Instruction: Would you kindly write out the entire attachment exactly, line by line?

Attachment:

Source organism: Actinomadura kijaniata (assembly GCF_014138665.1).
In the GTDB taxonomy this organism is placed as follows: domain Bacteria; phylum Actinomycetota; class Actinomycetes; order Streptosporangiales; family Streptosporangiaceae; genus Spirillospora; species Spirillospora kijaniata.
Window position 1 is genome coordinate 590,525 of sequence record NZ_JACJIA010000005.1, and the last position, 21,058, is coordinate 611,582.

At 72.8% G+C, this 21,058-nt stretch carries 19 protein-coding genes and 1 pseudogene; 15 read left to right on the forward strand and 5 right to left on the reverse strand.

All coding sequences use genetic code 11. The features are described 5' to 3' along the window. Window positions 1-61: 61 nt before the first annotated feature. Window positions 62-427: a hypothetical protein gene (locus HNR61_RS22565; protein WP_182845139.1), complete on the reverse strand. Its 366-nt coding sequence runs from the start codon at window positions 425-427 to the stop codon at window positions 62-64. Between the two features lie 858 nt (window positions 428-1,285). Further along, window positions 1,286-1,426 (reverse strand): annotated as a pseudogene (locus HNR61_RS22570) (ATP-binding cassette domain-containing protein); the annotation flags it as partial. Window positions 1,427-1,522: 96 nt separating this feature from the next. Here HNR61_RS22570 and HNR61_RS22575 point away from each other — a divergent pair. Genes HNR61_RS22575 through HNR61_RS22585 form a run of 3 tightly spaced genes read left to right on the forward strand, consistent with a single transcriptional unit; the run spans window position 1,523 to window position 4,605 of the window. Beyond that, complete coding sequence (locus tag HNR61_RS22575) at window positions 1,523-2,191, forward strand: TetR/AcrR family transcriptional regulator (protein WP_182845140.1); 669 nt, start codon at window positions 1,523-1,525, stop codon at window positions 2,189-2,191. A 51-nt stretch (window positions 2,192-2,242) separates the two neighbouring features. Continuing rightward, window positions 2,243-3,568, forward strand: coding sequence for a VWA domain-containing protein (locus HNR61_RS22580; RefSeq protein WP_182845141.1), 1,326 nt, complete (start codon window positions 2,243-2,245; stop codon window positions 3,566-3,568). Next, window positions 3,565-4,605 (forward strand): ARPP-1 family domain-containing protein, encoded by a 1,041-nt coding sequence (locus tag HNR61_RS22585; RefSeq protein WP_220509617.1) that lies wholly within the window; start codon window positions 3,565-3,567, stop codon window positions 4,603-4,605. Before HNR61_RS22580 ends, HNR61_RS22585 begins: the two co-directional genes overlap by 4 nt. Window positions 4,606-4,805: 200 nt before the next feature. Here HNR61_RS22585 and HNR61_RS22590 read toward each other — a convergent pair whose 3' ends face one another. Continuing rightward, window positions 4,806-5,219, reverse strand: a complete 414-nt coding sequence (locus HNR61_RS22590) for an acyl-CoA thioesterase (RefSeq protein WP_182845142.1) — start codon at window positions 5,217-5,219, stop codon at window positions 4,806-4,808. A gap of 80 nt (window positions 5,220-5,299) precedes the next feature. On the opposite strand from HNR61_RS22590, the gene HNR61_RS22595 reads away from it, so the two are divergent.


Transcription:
Source organism: Actinomadura kijaniata (assembly GCF_014138665.1).
In the GTDB taxonomy this organism is placed as follows: domain Bacteria; phylum Actinomycetota; class Actinomycetes; order Streptosporangiales; family Streptosporangiaceae; genus Spirillospora; species Spirillospora kijaniata.
Window position 1 is genome coordinate 590,525 of sequence record NZ_JACJIA010000005.1, and the last position, 21,058, is coordinate 611,582.

At 72.8% G+C, this 21,058-nt stretch carries 19 protein-coding genes and 1 pseudogene; 15 read left to right on the forward strand and 5 right to left on the reverse strand.

All coding sequences use genetic code 11. The features are described 5' to 3' along the window. Window positions 1-61: 61 nt before the first annotated feature. Window positions 62-427: a hypothetical protein gene (locus HNR61_RS22565; protein WP_182845139.1), complete on the reverse strand. Its 366-nt coding sequence runs from the start codon at window positions 425-427 to the stop codon at window positions 62-64. Between the two features lie 858 nt (window positions 428-1,285). Further along, window positions 1,286-1,426 (reverse strand): annotated as a pseudogene (locus HNR61_RS22570) (ATP-binding cassette domain-containing protein); the annotation flags it as partial. Window positions 1,427-1,522: 96 nt separating this feature from the next. Here HNR61_RS22570 and HNR61_RS22575 point away from each other — a divergent pair. Genes HNR61_RS22575 through HNR61_RS22585 form a run of 3 tightly spaced genes read left to right on the forward strand, consistent with a single transcriptional unit; the run spans window position 1,523 to window position 4,605 of the window. Beyond that, complete coding sequence (locus tag HNR61_RS22575) at window positions 1,523-2,191, forward strand: TetR/AcrR family transcriptional regulator (protein WP_182845140.1); 669 nt, start codon at window positions 1,523-1,525, stop codon at window positions 2,189-2,191. A 51-nt stretch (window positions 2,192-2,242) separates the two neighbouring features. Continuing rightward, window positions 2,243-3,568, forward strand: coding sequence for a VWA domain-containing protein (locus HNR61_RS22580; RefSeq protein WP_182845141.1), 1,326 nt, complete (start codon window positions 2,243-2,245; stop codon window positions 3,566-3,568). Next, window positions 3,565-4,605 (forward strand): ARPP-1 family domain-containing protein, encoded by a 1,041-nt coding sequence (locus tag HNR61_RS22585; RefSeq protein WP_220509617.1) that lies wholly within the window; start codon window positions 3,565-3,567, stop codon window positions 4,603-4,605. Before HNR61_RS22580 ends, HNR61_RS22585 begins: the two co-directional genes overlap by 4 nt. Window positions 4,606-4,805: 200 nt before the next feature. Here HNR61_RS22585 and HNR61_RS22590 read toward each other — a convergent pair whose 3' ends face one another. Continuing rightward, window positions 4,806-5,219, reverse strand: a complete 414-nt coding sequence (locus HNR61_RS22590) for an acyl-CoA thioesterase (RefSeq protein WP_182845142.1) — start codon at window positions 5,217-5,219, stop codon at window positions 4,806-4,808. A gap of 80 nt (window positions 5,220-5,299) precedes the next feature. On the opposite strand from HNR61_RS22590, the gene HNR61_RS22595 reads away from it, so the two are divergent.